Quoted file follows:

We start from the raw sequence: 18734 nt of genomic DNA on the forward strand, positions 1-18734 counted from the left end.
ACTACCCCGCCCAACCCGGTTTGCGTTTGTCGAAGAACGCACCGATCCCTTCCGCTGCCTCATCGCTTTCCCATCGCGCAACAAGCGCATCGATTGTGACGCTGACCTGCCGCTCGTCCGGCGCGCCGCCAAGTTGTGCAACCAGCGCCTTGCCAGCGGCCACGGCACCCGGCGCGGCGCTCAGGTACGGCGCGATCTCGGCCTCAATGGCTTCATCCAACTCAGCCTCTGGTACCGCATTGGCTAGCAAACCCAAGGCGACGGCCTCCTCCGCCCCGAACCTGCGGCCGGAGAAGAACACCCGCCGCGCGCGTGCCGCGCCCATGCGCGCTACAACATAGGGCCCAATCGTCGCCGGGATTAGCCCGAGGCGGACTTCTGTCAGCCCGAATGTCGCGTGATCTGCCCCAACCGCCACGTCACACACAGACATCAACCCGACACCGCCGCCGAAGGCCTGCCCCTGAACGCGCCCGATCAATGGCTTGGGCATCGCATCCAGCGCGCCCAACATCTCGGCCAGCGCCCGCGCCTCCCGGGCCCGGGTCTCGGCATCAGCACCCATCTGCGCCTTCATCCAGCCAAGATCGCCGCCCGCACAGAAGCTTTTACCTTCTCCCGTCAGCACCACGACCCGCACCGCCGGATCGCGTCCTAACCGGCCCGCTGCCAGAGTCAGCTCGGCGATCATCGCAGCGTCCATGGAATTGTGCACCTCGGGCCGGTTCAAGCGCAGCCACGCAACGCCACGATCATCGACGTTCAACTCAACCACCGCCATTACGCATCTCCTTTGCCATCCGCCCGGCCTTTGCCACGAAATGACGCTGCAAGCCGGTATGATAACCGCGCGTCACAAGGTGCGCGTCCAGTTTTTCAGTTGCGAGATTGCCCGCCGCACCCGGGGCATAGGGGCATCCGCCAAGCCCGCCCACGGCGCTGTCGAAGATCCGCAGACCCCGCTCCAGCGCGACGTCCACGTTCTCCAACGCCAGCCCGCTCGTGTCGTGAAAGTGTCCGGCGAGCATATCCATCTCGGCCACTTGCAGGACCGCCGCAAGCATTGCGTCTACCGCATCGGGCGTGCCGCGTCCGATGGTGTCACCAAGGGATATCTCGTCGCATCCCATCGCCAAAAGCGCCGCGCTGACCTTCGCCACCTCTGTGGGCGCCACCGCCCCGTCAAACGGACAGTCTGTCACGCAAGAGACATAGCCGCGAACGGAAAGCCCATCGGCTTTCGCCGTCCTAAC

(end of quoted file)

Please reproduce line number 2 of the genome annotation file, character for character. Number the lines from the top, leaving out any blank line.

ACTACCCCGCCCAACCCGGTTTGCGTTTGTCGAAGAACGCACCGATCCCTTCCGCTGCCTCATCGCTTTCCCATCGCGCAACAAGCGCATCGATTGTGACGCTGACCTGCCGCTCGTCCGGCGCGCCGCCAAGTTGTGCAACCAGCGCCTTGCCAGCGGCCACGGCACCCGGCGCGGCGCTCAGGTACGGCGCGATCTCGGCCTCAATGGCTTCATCCAACTCAGCCTCTGGTACCGCATTGGCTAGCAAACCCAAGGCGACGGCCTCCTCCGCCCCGAACCTGCGGCCGGAGAAGAACACCCGCCGCGCGCGTGCCGCGCCCATGCGCGCTACAACATAGGGCCCAATCGTCGCCGGGATTAGCCCGAGGCGGACTTCTGTCAGCCCGAATGTCGCGTGATCTGCCCCAACCGCCACGTCACACACAGACATCAACCCGACACCGCCGCCGAAGGCCTGCCCCTGAACGCGCCCGATCAATGGCTTGGGCATCGCATCCAGCGCGCCCAACATCTCGGCCAGCGCCCGCGCCTCCCGGGCCCGGGTCTCGGCATCAGCACCCATCTGCGCCTTCATCCAGCCAAGATCGCCGCCCGCACAGAAGCTTTTACCTTCTCCCGTCAGCACCACGACCCGCACCGCCGGATCGCGTCCTAACCGGCCCGCTGCCAGAGTCAGCTCGGCGATCATCGCAGCGTCCATGGAATTGTGCACCTCGGGCCGGTTCAAGCGCAGCCACGCAACGCCACGATCATCGACGTTCAACTCAACCACCGCCATTACGCATCTCCTTTGCCATCCGCCCGGCCTTTGCCACGAAATGACGCTGCAAGCCGGTATGATAACCGCGCGTCACAAGGTGCGCGTCCAGTTTTTCAGTTGCGAGATTGCCCGCCGCACCCGGGGCATAGGGGCATCCGCCAAGCCCGCCCACGGCGCTGTCGAAGATCCGCAGACCCCGCTCCAGCGCGACGTCCACGTTCTCCAACGCCAGCCCGCTCGTGTCGTGAAAGTGTCCGGCGAGCATATCCATCTCGGCCACTTGCAGGACCGCCGCAAGCATTGCGTCTACCGCATCGGGCGTGCCGCGTCCGATGGTGTCACCAAGGGATATCTCGTCGCATCCCATCGCCAAAAGCGCCGCGCTGACCTTCGCCACCTCTGTGGGCGCCACCGCCCCGTCAAACGGACAGTCTGTCACGCAAGAGACATAGCCGCGAACGGAAAGCCCATCGGCTTTCGCCGTCCTAAC